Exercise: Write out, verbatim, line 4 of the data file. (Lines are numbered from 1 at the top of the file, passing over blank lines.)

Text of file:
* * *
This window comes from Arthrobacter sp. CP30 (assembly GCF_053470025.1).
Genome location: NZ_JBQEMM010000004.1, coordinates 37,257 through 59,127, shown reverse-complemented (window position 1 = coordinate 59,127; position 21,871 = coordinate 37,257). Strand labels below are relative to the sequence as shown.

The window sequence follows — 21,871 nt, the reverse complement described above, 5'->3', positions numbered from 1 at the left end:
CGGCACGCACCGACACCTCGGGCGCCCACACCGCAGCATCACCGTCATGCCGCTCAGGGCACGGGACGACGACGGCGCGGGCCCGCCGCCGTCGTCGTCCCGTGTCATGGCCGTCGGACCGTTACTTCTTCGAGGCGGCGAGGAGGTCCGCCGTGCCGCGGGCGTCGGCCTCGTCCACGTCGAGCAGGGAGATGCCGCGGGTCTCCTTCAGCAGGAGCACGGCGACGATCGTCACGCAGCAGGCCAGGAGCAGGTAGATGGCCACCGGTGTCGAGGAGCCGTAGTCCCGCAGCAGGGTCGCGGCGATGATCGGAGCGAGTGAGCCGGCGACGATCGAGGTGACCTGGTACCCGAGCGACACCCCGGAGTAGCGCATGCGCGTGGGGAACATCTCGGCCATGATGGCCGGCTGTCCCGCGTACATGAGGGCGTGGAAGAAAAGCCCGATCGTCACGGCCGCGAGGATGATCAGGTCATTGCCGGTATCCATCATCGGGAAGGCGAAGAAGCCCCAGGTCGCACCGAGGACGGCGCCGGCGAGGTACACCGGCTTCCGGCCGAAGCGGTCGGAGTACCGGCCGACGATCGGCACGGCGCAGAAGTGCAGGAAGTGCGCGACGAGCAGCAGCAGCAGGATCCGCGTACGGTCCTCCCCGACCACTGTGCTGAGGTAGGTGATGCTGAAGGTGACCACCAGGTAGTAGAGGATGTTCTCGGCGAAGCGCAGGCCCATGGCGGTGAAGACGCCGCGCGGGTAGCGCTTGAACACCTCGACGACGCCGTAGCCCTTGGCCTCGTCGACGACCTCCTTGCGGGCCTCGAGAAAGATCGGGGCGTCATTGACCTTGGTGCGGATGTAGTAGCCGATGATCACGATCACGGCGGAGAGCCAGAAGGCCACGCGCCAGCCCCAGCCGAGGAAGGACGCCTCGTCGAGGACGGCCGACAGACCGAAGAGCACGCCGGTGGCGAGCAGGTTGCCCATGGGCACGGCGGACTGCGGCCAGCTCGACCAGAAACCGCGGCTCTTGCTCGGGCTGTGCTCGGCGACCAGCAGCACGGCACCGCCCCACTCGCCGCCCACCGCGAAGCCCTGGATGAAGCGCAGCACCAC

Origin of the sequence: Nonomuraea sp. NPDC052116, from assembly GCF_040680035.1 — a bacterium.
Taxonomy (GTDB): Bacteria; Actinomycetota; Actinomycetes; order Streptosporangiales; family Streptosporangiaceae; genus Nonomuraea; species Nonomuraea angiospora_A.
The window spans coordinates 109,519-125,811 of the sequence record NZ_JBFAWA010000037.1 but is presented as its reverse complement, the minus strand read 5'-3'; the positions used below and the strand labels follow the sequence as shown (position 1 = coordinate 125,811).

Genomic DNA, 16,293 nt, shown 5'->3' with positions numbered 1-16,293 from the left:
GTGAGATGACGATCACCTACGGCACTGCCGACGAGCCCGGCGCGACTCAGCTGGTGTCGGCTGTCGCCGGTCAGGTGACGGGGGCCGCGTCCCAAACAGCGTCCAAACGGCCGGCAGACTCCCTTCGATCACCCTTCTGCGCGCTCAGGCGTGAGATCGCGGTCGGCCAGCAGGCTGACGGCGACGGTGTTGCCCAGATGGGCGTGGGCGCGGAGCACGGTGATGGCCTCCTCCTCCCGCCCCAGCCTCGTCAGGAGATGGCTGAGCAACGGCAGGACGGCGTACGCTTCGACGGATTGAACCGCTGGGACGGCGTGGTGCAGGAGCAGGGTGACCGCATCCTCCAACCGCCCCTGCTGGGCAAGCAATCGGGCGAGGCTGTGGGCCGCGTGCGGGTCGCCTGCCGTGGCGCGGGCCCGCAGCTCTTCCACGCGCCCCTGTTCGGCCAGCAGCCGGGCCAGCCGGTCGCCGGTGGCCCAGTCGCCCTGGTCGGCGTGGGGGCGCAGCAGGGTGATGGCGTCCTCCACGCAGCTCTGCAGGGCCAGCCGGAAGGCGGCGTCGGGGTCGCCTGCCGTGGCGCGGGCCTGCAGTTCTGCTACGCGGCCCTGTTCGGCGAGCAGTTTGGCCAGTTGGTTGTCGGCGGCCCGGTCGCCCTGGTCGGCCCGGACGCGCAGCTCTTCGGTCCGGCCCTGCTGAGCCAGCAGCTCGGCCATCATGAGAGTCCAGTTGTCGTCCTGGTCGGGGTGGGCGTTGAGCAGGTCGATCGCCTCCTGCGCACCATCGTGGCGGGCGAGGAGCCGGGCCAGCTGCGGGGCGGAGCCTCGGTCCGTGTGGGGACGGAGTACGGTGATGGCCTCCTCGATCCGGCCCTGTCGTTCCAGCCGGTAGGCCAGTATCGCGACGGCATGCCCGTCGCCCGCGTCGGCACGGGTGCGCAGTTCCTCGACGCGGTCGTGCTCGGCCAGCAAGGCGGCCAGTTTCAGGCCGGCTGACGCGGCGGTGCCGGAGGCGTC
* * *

CGGCACGCACCGACACCTCGGGCGCCCACACCGCAGCATCACCGTCATGCCGCTCAGGGCACGGGACGACGACGGCGCGGGCCCGCCGCCGTCGTCGTCCCGTGTCATGGCCGTCGGACCGTTACTTCTTCGAGGCGGCGAGGAGGTCCGCCGTGCCGCGGGCGTCGGCCTCGTCCACGTCGAGCAGGGAGATGCCGCGGGTCTCCTTCAGCAGGAGCACGGCGACGATCGTCACGCAGCAGGCCAGGAGCAGGTAGATGGCCACCGGTGTCGAGGAGCCGTAGTCCCGCAGCAGGGTCGCGGCGATGATCGGAGCGAGTGAGCCGGCGACGATCGAGGTGACCTGGTACCCGAGCGACACCCCGGAGTAGCGCATGCGCGTGGGGAACATCTCGGCCATGATGGCCGGCTGTCCCGCGTACATGAGGGCGTGGAAGAAAAGCCCGATCGTCACGGCCGCGAGGATGATCAGGTCATTGCCGGTATCCATCATCGGGAAGGCGAAGAAGCCCCAGGTCGCACCGAGGACGGCGCCGGCGAGGTACACCGGCTTCCGGCCGAAGCGGTCGGAGTACCGGCCGACGATCGGCACGGCGCAGAAGTGCAGGAAGTGCGCGACGAGCAGCAGCAGCAGGATCCGCGTACGGTCCTCCCCGACCACTGTGCTGAGGTAGGTGATGCTGAAGGTGACCACCAGGTAGTAGAGGATGTTCTCGGCGAAGCGCAGGCCCATGGCGGTGAAGACGCCGCGCGGGTAGCGCTTGAACACCTCGACGACGCCGTAGCCCTTGGCCTCGTCGACGACCTCCTTGCGGGCCTCGAGAAAGATCGGGGCGTCATTGACCTTGGTGCGGATGTAGTAGCCGATGATCACGATCACGGCGGAGAGCCAGAAGGCCACGCGCCAGCCCCAGCCGAGGAAGGACGCCTCGTCGAGGACGGCCGACAGACCGAAGAGCACGCCGGTGGCGAGCAGGTTGCCCATGGGCACGGCGGACTGCGGCCAGCTCGACCAGAAACCGCGGCTCTTGCTCGGGCTGTGCTCGGCGACCAGCAGCACGGCACCGCCCCACTCGCCGCCCACCGCGAAGCCCTGGATGAAGCGCAGCACCAC